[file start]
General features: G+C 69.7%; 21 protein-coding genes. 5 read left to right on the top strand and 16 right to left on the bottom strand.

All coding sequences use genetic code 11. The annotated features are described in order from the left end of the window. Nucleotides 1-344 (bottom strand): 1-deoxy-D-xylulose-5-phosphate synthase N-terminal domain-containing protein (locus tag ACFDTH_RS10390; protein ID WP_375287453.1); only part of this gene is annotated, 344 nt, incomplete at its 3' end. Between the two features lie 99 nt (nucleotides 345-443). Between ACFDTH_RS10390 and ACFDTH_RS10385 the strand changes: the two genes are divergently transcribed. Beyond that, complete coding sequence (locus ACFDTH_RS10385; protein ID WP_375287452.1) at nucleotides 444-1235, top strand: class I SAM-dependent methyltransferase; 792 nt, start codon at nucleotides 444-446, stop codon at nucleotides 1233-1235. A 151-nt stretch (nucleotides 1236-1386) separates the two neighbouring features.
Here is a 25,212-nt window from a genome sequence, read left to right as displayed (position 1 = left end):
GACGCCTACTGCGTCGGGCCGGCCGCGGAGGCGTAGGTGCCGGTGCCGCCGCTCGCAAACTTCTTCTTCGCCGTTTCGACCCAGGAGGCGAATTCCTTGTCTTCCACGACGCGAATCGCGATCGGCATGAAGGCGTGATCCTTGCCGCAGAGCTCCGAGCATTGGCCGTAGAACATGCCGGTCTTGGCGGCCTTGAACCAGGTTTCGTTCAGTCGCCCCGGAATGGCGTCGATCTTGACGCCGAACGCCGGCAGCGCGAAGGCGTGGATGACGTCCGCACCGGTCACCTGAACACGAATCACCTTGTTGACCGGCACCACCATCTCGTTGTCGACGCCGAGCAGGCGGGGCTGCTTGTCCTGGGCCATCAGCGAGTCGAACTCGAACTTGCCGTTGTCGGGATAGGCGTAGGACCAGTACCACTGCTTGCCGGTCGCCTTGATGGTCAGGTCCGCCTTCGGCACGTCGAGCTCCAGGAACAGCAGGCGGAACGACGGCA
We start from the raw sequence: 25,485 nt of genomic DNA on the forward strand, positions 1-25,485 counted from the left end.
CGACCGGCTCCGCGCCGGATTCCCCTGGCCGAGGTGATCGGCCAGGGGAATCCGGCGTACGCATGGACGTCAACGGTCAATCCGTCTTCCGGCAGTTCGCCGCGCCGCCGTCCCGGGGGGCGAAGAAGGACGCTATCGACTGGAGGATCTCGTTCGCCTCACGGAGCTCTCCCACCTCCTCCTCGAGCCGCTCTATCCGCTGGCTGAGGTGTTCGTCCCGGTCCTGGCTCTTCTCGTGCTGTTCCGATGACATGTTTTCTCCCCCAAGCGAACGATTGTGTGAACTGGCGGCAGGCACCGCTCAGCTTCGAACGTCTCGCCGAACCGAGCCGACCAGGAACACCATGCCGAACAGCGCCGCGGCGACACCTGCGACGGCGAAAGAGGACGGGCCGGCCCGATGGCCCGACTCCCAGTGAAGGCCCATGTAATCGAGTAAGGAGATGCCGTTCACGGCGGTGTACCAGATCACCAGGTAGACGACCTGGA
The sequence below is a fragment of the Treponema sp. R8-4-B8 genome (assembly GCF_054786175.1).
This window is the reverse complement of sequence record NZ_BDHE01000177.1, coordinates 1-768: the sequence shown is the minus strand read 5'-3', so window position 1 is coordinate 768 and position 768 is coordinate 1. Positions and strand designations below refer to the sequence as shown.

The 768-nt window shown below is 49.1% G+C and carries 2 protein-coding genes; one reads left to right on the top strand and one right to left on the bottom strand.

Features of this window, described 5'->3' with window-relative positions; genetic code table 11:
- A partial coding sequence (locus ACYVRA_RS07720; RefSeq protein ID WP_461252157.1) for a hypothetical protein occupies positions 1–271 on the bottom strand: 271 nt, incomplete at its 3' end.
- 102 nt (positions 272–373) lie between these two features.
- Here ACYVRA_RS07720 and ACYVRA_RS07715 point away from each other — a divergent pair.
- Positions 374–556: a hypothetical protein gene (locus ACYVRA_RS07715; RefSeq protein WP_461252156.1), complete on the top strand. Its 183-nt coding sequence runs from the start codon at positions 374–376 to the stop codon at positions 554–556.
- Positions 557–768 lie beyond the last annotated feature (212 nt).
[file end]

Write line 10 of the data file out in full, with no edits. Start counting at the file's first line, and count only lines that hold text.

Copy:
Features of this window, described 5'->3' with window-relative positions; genetic code table 11: